Three discordant results between ultrasound and radiologic findings resulted in 2 false positives and 1 false negative. The first false positive resulted from an error in interpretation by the PEM physician, though it was correctly interpreted as negative by the expert ultrasonographer. The second false positive was due to a minimally displaced skull fracture, which was also confirmed by the expert ultrasonolographer, though it was undetectable by CT scan. The single false negative resulted from a nondepressed skull fracture adjacent to the area of the patient’s scalp hematoma that was not visualized on the ultrasound.

In combination with previous studies that measured the diagnostic accuracy of ultrasound in skull fractures, the authors calculated a sensitivity of 94%, a specificity of 96%, a likelihood ratio of a positive test of 25.4, and a likelihood ratio of a negative test of 0.06 among 185 pediatric patients.


The results strongly supported the accuracy of ultrasound in diagnosing skull fractures among pediatric patients following a 1-hour training session for PEM physicians.


This study established the diagnostic accuracy of ultrasound in skull fractures among pediatric patients. Although ultrasound may prove to be useful as an accurate, cost-effective, and efficient tool, there remains the issue of whether the modality would decrease the overall use of CT scans, due to the need to evaluate patients for intracranial hemorrhage. Therefore, future studies must establish the larger impact of ultrasound on the overall management of skull fractures. Additionally, as ultrasound becomes more widely employed, standardization of training must be implemented in order to ensure proper utilization of this modality.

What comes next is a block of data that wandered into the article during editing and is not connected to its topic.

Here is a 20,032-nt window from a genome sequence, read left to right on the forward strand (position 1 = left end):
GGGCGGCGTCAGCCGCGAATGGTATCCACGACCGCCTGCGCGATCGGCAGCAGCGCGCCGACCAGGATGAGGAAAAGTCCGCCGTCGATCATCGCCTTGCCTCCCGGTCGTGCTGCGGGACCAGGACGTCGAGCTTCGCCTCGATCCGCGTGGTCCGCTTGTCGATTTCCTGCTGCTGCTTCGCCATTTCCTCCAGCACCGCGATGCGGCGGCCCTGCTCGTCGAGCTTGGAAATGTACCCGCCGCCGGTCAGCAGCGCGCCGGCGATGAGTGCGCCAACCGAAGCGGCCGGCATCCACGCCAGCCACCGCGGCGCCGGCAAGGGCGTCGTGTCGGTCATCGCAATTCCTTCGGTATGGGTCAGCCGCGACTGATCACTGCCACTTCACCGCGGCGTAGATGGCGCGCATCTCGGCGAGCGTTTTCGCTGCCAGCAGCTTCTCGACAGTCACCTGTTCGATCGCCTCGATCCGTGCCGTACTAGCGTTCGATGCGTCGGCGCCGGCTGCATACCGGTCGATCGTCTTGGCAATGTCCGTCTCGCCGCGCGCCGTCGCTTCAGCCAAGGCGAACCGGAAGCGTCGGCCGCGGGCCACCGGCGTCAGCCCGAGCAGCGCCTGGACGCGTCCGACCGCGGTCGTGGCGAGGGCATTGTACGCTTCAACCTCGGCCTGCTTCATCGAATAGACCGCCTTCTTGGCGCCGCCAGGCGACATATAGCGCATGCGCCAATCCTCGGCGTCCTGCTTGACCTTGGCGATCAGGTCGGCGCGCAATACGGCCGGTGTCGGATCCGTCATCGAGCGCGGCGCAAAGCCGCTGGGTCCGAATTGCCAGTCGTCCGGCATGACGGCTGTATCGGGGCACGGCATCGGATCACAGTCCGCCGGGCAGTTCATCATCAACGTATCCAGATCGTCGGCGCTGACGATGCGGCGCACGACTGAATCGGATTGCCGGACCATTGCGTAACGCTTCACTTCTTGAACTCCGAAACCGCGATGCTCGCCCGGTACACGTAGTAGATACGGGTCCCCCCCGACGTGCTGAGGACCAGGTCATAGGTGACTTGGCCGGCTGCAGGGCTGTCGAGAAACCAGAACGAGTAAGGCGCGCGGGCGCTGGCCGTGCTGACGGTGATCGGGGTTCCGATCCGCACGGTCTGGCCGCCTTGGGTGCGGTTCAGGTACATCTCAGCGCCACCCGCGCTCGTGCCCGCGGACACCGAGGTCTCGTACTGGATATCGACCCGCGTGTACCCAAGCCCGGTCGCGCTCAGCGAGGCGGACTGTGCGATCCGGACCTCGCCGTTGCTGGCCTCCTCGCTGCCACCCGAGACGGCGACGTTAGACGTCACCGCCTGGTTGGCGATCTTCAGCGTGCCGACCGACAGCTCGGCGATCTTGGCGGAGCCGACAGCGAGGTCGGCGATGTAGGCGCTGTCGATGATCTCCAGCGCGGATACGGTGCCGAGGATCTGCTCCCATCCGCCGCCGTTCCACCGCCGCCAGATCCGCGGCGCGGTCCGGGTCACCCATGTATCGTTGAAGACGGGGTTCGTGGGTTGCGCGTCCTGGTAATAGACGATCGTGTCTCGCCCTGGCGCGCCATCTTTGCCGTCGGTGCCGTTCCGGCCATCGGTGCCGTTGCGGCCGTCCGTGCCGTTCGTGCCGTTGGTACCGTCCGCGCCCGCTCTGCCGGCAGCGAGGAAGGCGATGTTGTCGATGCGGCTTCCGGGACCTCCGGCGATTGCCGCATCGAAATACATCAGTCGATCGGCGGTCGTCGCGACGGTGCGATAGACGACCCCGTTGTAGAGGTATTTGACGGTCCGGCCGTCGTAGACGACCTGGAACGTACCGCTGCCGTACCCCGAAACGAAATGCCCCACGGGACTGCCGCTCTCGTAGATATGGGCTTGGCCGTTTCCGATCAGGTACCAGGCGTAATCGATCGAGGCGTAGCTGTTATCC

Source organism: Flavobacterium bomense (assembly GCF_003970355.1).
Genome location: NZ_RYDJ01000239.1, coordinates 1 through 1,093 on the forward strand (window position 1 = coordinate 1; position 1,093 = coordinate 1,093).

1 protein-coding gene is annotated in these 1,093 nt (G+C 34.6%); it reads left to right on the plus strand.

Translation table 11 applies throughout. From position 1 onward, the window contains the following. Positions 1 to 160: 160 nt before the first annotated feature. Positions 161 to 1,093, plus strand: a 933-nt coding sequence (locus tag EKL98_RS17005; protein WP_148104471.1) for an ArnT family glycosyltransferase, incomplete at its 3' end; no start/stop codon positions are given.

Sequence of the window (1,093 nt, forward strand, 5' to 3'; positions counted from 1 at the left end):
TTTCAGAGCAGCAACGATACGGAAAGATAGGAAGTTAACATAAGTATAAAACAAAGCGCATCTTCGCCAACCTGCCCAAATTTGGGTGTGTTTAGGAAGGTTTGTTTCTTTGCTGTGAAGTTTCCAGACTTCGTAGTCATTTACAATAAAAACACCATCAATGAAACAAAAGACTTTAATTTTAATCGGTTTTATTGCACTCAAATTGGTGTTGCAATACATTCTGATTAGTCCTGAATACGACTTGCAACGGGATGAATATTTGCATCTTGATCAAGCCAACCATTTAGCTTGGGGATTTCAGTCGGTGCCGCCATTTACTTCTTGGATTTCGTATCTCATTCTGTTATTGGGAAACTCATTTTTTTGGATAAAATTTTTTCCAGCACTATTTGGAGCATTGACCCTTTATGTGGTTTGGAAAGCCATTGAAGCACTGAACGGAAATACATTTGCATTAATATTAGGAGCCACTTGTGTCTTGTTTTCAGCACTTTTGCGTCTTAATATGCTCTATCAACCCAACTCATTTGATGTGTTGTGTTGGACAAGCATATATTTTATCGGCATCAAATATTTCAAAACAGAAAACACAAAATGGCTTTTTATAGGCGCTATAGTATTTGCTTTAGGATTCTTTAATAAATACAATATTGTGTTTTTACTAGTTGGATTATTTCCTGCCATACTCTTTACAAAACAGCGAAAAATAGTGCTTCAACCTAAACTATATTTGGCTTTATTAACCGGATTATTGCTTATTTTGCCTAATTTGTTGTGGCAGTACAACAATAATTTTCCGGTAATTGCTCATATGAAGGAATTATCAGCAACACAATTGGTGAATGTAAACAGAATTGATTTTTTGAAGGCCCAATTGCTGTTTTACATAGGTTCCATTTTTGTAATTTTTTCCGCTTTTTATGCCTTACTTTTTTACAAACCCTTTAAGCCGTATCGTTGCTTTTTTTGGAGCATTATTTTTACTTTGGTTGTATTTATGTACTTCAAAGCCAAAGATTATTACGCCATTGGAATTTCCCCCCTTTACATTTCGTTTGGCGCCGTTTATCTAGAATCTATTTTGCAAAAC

Ultimately, ultrasound would lessen the need for head CT scans in children and reduce the impact of radiation on the developing brains of those who are particularly sensitive to ionizing radiation. The modality would also help diagnose skull fractures faster and obviate the necessity for sedation in young children.

There are many different settings where point-of-care ultrasound could be vital. The most obvious ones are those that lack access to CT scans, including the developing world, urgent care centers, primary care offices, and mass casualty disasters.

Nonetheless, it would be difficult to incorporate the technique in places that lack trained providers, since training was limited to PEM physicians in this study. Thus, future research should attempt to determine whether any ED physician who receives the training is qualified to utilize ultrasound in skull fractures.

This study further supported the expanded role of ultrasound in emergency medical care. In appropriate circumstances, it is a win-win combination of low cost and low risk.

About the Authors

Daniel Choi, MS IV, is a fourth-year medical student at the University of Massachusetts Medical School (UMMS) in Worcester, MA.

He was assisted in writing this article by Frank J. Domino, MD, Professor and Pre-Doctoral Education Director for the Department of Family Medicine and Community Health at UMMS and Editor-in-Chief of the 5-Minute Clinical Consult series (Lippincott Williams & Wilkins).